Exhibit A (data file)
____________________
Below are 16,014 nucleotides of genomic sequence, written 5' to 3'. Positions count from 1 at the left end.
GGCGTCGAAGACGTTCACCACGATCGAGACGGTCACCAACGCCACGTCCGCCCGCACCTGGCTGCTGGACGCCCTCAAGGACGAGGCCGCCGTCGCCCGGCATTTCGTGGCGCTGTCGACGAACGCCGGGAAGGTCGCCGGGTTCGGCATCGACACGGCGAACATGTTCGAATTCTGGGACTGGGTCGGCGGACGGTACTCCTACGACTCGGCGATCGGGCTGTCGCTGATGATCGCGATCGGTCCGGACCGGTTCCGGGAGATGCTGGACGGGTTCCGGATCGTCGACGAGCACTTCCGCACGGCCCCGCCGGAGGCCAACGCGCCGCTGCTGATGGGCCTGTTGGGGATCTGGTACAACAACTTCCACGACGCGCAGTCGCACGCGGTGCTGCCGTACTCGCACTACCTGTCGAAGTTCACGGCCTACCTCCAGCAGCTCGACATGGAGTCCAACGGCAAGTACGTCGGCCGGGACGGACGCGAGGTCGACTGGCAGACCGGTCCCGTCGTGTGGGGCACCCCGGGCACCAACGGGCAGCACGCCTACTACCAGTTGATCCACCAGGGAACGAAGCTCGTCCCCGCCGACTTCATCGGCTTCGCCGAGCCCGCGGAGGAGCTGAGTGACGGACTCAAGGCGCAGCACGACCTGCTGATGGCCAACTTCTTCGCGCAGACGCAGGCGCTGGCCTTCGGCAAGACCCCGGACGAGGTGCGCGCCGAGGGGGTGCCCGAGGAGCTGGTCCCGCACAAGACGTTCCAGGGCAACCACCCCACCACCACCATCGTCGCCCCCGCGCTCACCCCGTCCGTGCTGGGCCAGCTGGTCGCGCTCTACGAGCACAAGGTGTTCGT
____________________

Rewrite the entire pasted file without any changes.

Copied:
Below are 16,014 nucleotides of genomic sequence, written 5' to 3'. Positions count from 1 at the left end.
GGCGTCGAAGACGTTCACCACGATCGAGACGGTCACCAACGCCACGTCCGCCCGCACCTGGCTGCTGGACGCCCTCAAGGACGAGGCCGCCGTCGCCCGGCATTTCGTGGCGCTGTCGACGAACGCCGGGAAGGTCGCCGGGTTCGGCATCGACACGGCGAACATGTTCGAATTCTGGGACTGGGTCGGCGGACGGTACTCCTACGACTCGGCGATCGGGCTGTCGCTGATGATCGCGATCGGTCCGGACCGGTTCCGGGAGATGCTGGACGGGTTCCGGATCGTCGACGAGCACTTCCGCACGGCCCCGCCGGAGGCCAACGCGCCGCTGCTGATGGGCCTGTTGGGGATCTGGTACAACAACTTCCACGACGCGCAGTCGCACGCGGTGCTGCCGTACTCGCACTACCTGTCGAAGTTCACGGCCTACCTCCAGCAGCTCGACATGGAGTCCAACGGCAAGTACGTCGGCCGGGACGGACGCGAGGTCGACTGGCAGACCGGTCCCGTCGTGTGGGGCACCCCGGGCACCAACGGGCAGCACGCCTACTACCAGTTGATCCACCAGGGAACGAAGCTCGTCCCCGCCGACTTCATCGGCTTCGCCGAGCCCGCGGAGGAGCTGAGTGACGGACTCAAGGCGCAGCACGACCTGCTGATGGCCAACTTCTTCGCGCAGACGCAGGCGCTGGCCTTCGGCAAGACCCCGGACGAGGTGCGCGCCGAGGGGGTGCCCGAGGAGCTGGTCCCGCACAAGACGTTCCAGGGCAACCACCCCACCACCACCATCGTCGCCCCCGCGCTCACCCCGTCCGTGCTGGGCCAGCTGGTCGCGCTCTACGAGCACAAGGTGTTCGT